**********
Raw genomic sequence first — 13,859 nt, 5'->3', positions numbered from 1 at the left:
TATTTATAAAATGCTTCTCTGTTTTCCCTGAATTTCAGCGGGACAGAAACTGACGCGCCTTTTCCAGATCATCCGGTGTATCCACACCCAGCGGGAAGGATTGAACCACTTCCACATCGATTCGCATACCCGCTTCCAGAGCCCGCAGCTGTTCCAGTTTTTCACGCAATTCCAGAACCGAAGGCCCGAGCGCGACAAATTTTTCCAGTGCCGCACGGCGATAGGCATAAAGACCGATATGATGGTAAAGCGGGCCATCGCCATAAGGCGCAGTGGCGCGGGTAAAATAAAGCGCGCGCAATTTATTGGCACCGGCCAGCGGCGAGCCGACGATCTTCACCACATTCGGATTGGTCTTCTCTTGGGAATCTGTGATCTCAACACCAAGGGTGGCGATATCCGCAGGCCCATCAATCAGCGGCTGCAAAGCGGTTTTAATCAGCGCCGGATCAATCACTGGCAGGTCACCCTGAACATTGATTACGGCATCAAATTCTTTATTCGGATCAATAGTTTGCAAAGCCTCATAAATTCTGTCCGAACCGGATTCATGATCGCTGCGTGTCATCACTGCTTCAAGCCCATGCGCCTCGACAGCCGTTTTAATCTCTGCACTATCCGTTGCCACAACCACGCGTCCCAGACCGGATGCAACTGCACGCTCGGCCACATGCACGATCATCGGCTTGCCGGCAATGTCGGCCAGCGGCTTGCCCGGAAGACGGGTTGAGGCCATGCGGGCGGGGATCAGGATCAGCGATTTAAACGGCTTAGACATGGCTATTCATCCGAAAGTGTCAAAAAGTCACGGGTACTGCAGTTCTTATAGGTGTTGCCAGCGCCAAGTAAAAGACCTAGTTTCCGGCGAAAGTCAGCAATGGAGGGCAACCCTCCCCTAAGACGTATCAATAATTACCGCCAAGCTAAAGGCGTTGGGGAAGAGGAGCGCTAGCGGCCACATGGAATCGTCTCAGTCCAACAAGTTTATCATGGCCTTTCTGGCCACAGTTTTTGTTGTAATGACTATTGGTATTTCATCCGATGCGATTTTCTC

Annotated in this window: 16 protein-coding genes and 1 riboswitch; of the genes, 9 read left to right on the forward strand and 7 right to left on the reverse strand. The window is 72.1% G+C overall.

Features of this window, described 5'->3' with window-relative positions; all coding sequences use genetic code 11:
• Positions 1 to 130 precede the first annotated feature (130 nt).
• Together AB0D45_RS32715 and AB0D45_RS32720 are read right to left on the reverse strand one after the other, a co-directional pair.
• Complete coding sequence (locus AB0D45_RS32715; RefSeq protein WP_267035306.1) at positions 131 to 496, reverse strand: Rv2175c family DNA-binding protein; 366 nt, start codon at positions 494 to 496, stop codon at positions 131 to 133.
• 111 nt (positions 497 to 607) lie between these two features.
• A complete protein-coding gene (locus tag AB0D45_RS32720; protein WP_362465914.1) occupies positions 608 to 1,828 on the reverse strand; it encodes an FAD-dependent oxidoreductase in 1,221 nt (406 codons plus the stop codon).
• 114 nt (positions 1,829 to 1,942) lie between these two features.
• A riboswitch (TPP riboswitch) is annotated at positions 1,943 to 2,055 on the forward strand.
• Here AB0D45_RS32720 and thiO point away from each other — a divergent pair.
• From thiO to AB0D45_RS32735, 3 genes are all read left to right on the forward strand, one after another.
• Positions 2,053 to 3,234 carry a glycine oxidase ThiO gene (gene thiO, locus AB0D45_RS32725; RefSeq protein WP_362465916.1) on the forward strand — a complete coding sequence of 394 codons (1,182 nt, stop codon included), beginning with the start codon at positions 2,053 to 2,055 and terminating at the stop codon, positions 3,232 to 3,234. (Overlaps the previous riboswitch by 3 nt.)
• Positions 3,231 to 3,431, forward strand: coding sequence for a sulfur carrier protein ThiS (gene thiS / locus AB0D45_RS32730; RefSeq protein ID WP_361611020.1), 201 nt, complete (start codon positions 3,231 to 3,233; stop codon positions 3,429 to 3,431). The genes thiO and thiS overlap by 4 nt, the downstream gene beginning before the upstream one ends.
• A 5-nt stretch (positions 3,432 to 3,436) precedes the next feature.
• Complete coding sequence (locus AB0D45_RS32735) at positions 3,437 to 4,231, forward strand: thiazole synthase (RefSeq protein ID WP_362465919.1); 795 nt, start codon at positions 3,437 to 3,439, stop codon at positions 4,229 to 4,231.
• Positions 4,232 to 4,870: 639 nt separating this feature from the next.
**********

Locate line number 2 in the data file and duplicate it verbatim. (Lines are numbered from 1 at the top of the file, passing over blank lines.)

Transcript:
TATTTATAAAATGCTTCTCTGTTTTCCCTGAATTTCAGCGGGACAGAAACTGACGCGCCTTTTCCAGATCATCCGGTGTATCCACACCCAGCGGGAAGGATTGAACCACTTCCACATCGATTCGCATACCCGCTTCCAGAGCCCGCAGCTGTTCCAGTTTTTCACGCAATTCCAGAACCGAAGGCCCGAGCGCGACAAATTTTTCCAGTGCCGCACGGCGATAGGCATAAAGACCGATATGATGGTAAAGCGGGCCATCGCCATAAGGCGCAGTGGCGCGGGTAAAATAAAGCGCGCGCAATTTATTGGCACCGGCCAGCGGCGAGCCGACGATCTTCACCACATTCGGATTGGTCTTCTCTTGGGAATCTGTGATCTCAACACCAAGGGTGGCGATATCCGCAGGCCCATCAATCAGCGGCTGCAAAGCGGTTTTAATCAGCGCCGGATCAATCACTGGCAGGTCACCCTGAACATTGATTACGGCATCAAATTCTTTATTCGGATCAATAGTTTGCAAAGCCTCATAAATTCTGTCCGAACCGGATTCATGATCGCTGCGTGTCATCACTGCTTCAAGCCCATGCGCCTCGACAGCCGTTTTAATCTCTGCACTATCCGTTGCCACAACCACGCGTCCCAGACCGGATGCAACTGCACGCTCGGCCACATGCACGATCATCGGCTTGCCGGCAATGTCGGCCAGCGGCTTGCCCGGAAGACGGGTTGAGGCCATGCGGGCGGGGATCAGGATCAGCGATTTAAACGGCTTAGACATGGCTATTCATCCGAAAGTGTCAAAAAGTCACGGGTACTGCAGTTCTTATAGGTGTTGCCAGCGCCAAGTAAAAGACCTAGTTTCCGGCGAAAGTCAGCAATGGAGGGCAACCCTCCCCTAAGACGTATCAATAATTACCGCCAAGCTAAAGGCGTTGGGGAAGAGGAGCGCTAGCGGCCACATGGAATCGTCTCAGTCCAACAAGTTTATCATGGCCTTTCTGGCCACAGTTTTTGTTGTAATGACTATTGGTATTTCATCCGATGCGATTTTCTC